I listened quietly as Waffle House cooks and waiters talked about where they were from, what the weather was like there compared to here, and how FEMA checks whether or not Waffle House has closed down to gauge the intensity of a severe weather situation. Smiled at that. I also heard them tell every person who entered that the power was out, meaning “no coffee and no waffles and no toast.” I had asked about the hashbrowns when I’d first been told this and the lady’d said that, with those being a grill item, they were possible.
As I ate mine — smothered, covered, and capped — I watched snow drifting ’round the window and reflected on the trip so far… how I’d made it all the way out here without injuring myself or my friend’s car and how I’d spent the whole entire weekend with James. More on him later…
Later on yesterday afternoon (once my 2 PM check-in time had rolled around), I made it to my Airbnb host’s house — this cute Asian girl speaking broken english and moving about quickly. She showed me to my room, where I set all of my cold and wet things down, and then when her roommate got home, he leaned into my doorway to greet me. I’d just taken a soul-reviving hot shower and was wearing a ponytail and baggy pajamas. His name was Jason, so he laughed when I introduced myself as Jace.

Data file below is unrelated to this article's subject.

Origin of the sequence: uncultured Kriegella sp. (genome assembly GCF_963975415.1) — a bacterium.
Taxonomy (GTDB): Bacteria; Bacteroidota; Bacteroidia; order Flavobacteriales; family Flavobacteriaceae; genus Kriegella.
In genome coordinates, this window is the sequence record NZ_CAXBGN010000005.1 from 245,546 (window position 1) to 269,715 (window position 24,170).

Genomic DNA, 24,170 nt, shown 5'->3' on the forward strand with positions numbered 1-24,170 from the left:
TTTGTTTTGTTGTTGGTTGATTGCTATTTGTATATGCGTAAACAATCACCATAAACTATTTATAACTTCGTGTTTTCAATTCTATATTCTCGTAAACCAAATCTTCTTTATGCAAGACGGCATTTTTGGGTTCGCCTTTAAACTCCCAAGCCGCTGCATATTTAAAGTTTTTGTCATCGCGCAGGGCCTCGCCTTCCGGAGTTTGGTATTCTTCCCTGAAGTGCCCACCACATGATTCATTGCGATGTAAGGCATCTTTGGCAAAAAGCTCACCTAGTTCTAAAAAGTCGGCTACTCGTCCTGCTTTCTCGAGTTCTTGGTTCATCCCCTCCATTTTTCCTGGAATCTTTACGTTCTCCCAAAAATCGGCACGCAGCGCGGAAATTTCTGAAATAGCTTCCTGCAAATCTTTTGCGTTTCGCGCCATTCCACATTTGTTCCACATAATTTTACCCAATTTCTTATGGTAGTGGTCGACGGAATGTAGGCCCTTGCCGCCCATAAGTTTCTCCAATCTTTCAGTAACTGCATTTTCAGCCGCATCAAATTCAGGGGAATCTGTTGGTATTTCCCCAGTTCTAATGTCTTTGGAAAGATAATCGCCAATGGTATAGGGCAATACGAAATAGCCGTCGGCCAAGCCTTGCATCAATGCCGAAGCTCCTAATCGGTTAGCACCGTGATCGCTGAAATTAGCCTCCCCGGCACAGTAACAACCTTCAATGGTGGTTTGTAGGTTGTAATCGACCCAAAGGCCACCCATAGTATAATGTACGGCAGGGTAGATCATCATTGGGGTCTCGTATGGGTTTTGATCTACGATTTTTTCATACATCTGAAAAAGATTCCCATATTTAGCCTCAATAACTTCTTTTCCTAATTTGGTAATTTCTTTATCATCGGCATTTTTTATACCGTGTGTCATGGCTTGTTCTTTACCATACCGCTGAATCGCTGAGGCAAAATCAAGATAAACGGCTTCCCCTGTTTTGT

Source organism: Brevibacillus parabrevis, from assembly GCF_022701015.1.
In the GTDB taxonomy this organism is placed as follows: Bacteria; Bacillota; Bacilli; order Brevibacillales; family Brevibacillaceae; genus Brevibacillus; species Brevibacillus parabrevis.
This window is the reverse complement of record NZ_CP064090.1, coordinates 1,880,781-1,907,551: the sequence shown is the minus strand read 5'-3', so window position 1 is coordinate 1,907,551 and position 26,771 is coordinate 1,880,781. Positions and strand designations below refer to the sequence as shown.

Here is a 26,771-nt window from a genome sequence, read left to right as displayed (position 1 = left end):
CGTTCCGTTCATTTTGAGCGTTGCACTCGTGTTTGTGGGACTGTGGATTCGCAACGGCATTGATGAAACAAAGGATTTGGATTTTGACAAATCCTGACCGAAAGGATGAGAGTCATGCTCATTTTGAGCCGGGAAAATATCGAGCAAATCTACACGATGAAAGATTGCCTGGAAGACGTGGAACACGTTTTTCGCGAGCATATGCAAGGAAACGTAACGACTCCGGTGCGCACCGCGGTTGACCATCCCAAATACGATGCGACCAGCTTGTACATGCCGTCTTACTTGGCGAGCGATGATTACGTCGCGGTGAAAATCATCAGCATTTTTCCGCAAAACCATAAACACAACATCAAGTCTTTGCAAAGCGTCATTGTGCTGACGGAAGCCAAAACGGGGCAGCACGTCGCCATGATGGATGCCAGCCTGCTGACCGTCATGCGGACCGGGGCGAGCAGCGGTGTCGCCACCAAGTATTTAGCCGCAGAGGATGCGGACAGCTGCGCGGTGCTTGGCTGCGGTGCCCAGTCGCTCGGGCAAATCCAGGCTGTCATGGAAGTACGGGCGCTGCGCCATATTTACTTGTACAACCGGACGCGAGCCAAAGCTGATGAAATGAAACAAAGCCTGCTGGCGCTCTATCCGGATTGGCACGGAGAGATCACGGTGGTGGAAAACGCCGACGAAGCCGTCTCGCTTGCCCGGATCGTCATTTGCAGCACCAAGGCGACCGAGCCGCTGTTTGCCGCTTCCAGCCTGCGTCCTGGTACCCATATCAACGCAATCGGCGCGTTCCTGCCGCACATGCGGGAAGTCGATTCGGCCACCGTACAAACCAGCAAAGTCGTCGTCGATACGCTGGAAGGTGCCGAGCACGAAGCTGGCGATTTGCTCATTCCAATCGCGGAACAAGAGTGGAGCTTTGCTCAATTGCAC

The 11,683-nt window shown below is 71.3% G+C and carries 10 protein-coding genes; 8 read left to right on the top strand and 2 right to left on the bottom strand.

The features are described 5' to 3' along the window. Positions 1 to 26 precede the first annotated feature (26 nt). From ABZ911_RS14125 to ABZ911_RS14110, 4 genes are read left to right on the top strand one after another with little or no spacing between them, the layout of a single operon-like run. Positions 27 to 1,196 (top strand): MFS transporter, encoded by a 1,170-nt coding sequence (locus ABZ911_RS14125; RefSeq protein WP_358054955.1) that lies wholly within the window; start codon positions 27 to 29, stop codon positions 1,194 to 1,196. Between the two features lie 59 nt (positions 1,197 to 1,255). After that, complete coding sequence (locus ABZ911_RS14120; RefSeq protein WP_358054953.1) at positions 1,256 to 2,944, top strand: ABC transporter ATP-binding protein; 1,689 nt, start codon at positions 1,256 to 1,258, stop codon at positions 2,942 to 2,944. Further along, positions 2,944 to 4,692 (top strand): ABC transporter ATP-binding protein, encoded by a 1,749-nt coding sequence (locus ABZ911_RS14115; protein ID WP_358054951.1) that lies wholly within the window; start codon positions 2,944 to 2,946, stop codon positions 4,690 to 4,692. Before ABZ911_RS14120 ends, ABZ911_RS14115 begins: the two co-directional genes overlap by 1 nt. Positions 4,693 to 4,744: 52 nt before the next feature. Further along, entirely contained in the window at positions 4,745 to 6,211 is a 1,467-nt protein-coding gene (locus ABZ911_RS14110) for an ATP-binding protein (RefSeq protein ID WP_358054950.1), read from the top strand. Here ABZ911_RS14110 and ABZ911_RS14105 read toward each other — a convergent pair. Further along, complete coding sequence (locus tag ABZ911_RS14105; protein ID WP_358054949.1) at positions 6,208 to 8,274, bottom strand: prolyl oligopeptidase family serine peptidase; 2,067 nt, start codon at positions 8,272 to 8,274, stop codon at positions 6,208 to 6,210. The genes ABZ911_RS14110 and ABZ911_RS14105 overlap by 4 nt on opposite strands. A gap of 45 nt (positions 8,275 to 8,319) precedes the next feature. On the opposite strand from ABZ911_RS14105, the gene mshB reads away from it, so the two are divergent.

Jason (who was wearing scrubs) looked young (30s) and radiated kindness, quickly offering to charge my phone in his car (the power was out all over town) and then bringing me a flashlight a few minutes later. Maybe ten minutes after that, he returned yet again and offered to share his food with me: “No sense risking your life to go out there and find a sandwich,” he smiled. I bet you’re the BEST doctor or nurse, I thought to myself, assuring him I had plenty of food with me already but thanking him warmly.
Finally, I was alone and under thick floral covers with easy-to-reach snacks laid out on the table beside me: bananas, chips and hummus, and Annie’s organic protein bars. I had accepted the reality that all I could really do today was relax, and this felt very weird to me: no work, no school, no writing (because the laptop was dead)…
With my phone at about 2%, I texted my mom and a few others, informing them that the power was out and asking that they please not worry if they didn’t hear from me for a while.